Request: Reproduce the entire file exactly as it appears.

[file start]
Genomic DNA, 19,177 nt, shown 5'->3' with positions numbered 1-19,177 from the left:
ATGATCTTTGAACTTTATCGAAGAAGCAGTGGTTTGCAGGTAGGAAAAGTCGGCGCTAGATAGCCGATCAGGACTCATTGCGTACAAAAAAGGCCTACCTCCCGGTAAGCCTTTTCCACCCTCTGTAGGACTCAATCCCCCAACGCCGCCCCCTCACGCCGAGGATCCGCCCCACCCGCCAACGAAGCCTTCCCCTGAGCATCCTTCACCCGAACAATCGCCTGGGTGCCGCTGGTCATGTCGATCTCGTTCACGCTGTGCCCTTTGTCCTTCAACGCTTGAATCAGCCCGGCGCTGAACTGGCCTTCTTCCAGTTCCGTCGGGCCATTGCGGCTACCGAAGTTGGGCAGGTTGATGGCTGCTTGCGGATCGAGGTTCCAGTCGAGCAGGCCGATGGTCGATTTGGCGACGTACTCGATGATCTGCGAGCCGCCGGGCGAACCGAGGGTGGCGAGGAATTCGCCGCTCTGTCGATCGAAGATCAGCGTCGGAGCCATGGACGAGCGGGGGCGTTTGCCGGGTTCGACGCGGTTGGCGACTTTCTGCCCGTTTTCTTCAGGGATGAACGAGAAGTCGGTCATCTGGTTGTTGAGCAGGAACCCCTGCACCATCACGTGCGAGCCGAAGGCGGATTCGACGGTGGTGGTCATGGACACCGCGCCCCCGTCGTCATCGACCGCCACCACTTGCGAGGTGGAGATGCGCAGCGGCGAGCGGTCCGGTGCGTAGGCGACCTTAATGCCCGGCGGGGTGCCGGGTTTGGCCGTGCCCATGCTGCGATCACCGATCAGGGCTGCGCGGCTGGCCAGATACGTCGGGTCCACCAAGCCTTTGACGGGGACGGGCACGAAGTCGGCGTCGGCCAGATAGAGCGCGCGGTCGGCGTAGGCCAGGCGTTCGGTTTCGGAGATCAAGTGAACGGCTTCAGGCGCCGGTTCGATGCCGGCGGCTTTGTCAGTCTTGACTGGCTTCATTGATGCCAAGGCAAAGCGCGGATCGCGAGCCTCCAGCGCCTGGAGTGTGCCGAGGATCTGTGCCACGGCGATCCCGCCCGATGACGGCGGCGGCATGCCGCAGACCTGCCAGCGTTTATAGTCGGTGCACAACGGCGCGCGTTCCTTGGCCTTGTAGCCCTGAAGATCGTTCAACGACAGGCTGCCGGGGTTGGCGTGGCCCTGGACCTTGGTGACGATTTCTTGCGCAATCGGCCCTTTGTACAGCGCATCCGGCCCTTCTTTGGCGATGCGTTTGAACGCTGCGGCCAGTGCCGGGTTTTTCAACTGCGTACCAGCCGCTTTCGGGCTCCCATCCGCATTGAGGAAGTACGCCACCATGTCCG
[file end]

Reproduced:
Genomic DNA, 19,177 nt, shown 5'->3' with positions numbered 1-19,177 from the left:
ATGATCTTTGAACTTTATCGAAGAAGCAGTGGTTTGCAGGTAGGAAAAGTCGGCGCTAGATAGCCGATCAGGACTCATTGCGTACAAAAAAGGCCTACCTCCCGGTAAGCCTTTTCCACCCTCTGTAGGACTCAATCCCCCAACGCCGCCCCCTCACGCCGAGGATCCGCCCCACCCGCCAACGAAGCCTTCCCCTGAGCATCCTTCACCCGAACAATCGCCTGGGTGCCGCTGGTCATGTCGATCTCGTTCACGCTGTGCCCTTTGTCCTTCAACGCTTGAATCAGCCCGGCGCTGAACTGGCCTTCTTCCAGTTCCGTCGGGCCATTGCGGCTACCGAAGTTGGGCAGGTTGATGGCTGCTTGCGGATCGAGGTTCCAGTCGAGCAGGCCGATGGTCGATTTGGCGACGTACTCGATGATCTGCGAGCCGCCGGGCGAACCGAGGGTGGCGAGGAATTCGCCGCTCTGTCGATCGAAGATCAGCGTCGGAGCCATGGACGAGCGGGGGCGTTTGCCGGGTTCGACGCGGTTGGCGACTTTCTGCCCGTTTTCTTCAGGGATGAACGAGAAGTCGGTCATCTGGTTGTTGAGCAGGAACCCCTGCACCATCACGTGCGAGCCGAAGGCGGATTCGACGGTGGTGGTCATGGACACCGCGCCCCCGTCGTCATCGACCGCCACCACTTGCGAGGTGGAGATGCGCAGCGGCGAGCGGTCCGGTGCGTAGGCGACCTTAATGCCCGGCGGGGTGCCGGGTTTGGCCGTGCCCATGCTGCGATCACCGATCAGGGCTGCGCGGCTGGCCAGATACGTCGGGTCCACCAAGCCTTTGACGGGGACGGGCACGAAGTCGGCGTCGGCCAGATAGAGCGCGCGGTCGGCGTAGGCCAGGCGTTCGGTTTCGGAGATCAAGTGAACGGCTTCAGGCGCCGGTTCGATGCCGGCGGCTTTGTCAGTCTTGACTGGCTTCATTGATGCCAAGGCAAAGCGCGGATCGCGAGCCTCCAGCGCCTGGAGTGTGCCGAGGATCTGTGCCACGGCGATCCCGCCCGATGACGGCGGCGGCATGCCGCAGACCTGCCAGCGTTTATAGTCGGTGCACAACGGCGCGCGTTCCTTGGCCTTGTAGCCCTGAAGATCGTTCAACGACAGGCTGCCGGGGTTGGCGTGGCCCTGGACCTTGGTGACGATTTCTTGCGCAATCGGCCCTTTGTACAGCGCATCCGGCCCTTCTTTGGCGATGCGTTTGAACGCTGCGGCCAGTGCCGGGTTTTTCAACTGCGTACCAGCCGCTTTCGGGCTCCCATCCGCATTGAGGAAGTACGCCACCATGTCCG